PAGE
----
Aaron Sorkin is widely considered to be one of the best screenwriters working right now. But guess what—he struggles just like everyone else.
Aaron Sorkin is probably the most famous screenwriter in the world. I mean, aside from me, he's the only other one my parents can name. Sorkin made his mark on Broadway, in television, and films. He's an incredible writer who has his own style on the page and on the stage.
Characterized by his sharp wit, smart characters, and lengthy speeches, Sorkin became a household name with shows like The West Wing, movies like The Social Network, and countless rewrites and punch-ups in between.
He was recently interviewed by The New York Times where he described his process and the state of the industry today.
Check out the full interview with The New York Times and stick around for some of the best quotes and our reactions.
5 Quotes About Aaron Sorkin's Writing Process and Beliefs (with Our Reactions)
How to Dramatize Your Character's Struggle
The New York Times asked Sorkin how he dramatizes his characters' struggle to "try to understand people and ideas with which they disagree," and Sorkin replied, "I wouldn’t want to give the impression that I’ve mastered anything, but there are a couple of things I know now that maybe I didn’t know when I was starting. To begin with, I worship at the altar of intention and obstacle. Somebody wants something, and something is standing in their way of getting it. They want the money; they want the girl; they want to get to Philadelphia. Then the obstacle to that has to be formidable, and the tactics they use to overcome that obstacle are what shows us the character."
We talk a lot here about artistic intention. When you're dealing with a master, you know their intentions will always be clear. We usually know what their characters want, so I think the joy in reading and watching their work comes from the creative uses of obstacles. For Sorkin, the way he develops characters is to put them in a tight bind and see them get their way out of it.
Is it Bad to Tell the Audience Something They Already Know?
The New York Times then discussed HBO's The Newsroom, asking Sorkin how to handle stories in which the audience knows more than the characters. Sorkin said, "We knew at the beginning of Titanic that the ship is not going to be making it to New York Harbor. The Newsroom was an experiment with setting a show in the very recent past, which I did because I didn’t want to invent news that would make it seem as if we’re not living in the same world as the audience. I think some people got the impression with The Newsroom that my agenda was to show the professionals how they should have done it. The Newsroom was nothing like that. It was a workplace show, showing people struggling to do the right thing. An episode of The Newsroom never hung on: You think they’ll get bin Laden? It was: Here’s what happened behind the scenes in this fictional place when those events happened."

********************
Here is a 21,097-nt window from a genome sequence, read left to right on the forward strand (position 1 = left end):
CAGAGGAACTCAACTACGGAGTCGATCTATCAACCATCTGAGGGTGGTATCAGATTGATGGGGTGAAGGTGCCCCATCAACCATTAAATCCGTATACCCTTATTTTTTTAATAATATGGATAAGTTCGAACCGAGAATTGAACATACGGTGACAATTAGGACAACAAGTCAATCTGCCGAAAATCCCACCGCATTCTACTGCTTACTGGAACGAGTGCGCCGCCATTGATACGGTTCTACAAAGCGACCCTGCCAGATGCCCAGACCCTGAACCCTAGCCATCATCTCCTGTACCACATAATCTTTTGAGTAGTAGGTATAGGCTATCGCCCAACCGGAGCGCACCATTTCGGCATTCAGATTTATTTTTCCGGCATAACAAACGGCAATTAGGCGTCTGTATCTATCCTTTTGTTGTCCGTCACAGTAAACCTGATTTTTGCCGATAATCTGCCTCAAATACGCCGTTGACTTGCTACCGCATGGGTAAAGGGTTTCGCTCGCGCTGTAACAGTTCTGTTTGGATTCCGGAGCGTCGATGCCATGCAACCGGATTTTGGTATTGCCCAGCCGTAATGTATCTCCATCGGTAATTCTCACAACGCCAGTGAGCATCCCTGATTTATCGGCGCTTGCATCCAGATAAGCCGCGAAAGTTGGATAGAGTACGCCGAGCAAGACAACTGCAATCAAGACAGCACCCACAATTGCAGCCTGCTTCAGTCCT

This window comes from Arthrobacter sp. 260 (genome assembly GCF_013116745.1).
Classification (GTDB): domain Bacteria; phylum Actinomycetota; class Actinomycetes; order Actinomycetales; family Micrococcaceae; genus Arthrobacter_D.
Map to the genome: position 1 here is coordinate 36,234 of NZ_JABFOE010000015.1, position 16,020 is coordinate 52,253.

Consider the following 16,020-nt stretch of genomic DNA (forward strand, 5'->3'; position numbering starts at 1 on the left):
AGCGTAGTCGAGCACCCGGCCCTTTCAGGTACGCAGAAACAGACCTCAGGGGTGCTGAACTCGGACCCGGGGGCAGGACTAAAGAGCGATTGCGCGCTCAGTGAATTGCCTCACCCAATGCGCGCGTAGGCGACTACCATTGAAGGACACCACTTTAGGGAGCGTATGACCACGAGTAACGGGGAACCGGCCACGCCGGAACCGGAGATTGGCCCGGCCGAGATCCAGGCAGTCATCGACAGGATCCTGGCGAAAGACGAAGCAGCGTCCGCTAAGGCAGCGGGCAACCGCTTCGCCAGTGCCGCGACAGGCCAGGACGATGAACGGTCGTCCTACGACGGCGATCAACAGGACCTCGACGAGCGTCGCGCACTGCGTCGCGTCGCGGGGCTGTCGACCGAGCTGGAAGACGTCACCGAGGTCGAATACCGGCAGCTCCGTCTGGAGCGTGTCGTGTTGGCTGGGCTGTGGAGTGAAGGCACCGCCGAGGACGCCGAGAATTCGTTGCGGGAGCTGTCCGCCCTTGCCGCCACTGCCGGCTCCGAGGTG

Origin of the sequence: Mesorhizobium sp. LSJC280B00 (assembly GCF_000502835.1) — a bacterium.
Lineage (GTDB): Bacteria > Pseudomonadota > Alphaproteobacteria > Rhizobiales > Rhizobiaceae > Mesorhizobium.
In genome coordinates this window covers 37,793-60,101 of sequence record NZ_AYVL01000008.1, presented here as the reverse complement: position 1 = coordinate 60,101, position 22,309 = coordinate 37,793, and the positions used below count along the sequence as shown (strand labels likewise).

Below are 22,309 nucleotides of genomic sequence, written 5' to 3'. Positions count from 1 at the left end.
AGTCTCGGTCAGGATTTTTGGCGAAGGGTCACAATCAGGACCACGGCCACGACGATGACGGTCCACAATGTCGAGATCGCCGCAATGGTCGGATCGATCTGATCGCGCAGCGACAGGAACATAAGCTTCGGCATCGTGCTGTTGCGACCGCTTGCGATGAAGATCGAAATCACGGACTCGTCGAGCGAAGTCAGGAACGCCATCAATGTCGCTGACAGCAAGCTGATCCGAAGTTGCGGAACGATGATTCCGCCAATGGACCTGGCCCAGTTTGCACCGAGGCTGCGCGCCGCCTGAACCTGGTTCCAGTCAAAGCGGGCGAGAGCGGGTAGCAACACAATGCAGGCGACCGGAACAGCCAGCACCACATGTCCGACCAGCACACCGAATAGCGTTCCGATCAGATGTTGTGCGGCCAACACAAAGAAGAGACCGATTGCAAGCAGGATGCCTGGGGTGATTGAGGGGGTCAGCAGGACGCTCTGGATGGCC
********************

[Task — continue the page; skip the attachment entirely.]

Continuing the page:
In the advent of biopics and properties based on the public domain where everyone knows what happens, it can be hard to conceal your endings. What you wind up selling is the journey the characters go on and how that makes people feel. Sure, I think there's an element of nostalgia in that, the way you felt when these actual events unfolded, but the benefit of hindsight is the inherent drama of what's going on inside the story. The competitive advantage writers have is their distinct point of view. What's yours?
How Do You Know When Your Screenwriting Goals Have Been Met?
When asked how he knows when his "goals" have been reached when he's writing a screenplay, he says, "It goes like this: You start with a feeling about an interesting workplace, whether it’s a cable newsroom or the White House. Getting that feeling, that idea, from your head to the page to the screen is like trying to walk from here to there with water in your hands. By the time you get to there, there’s not going to be much water left. But every once in a while, if you collaborate with great people, not only do you get from here to there with a lot of that water left, it turns into champagne by the time you’ve done it. Now, your question began by your suggesting that what I seem to like more—and if you’re suggesting this, you’re right—is writing the difference not between good and bad but between good and great. I like writing heroes without capes, like in The West Wing, though it wasn’t just a fantasy. I like writing those stories—and Atticus Finch’s is also an example—because it makes us feel as though greatness is achievable. We’re not waiting for somebody to appear out of the sky and save the world. This is all achievable, and that is something that tends to elevate the human spirit, which is a feeling that we like when we’re sitting in a dark theater."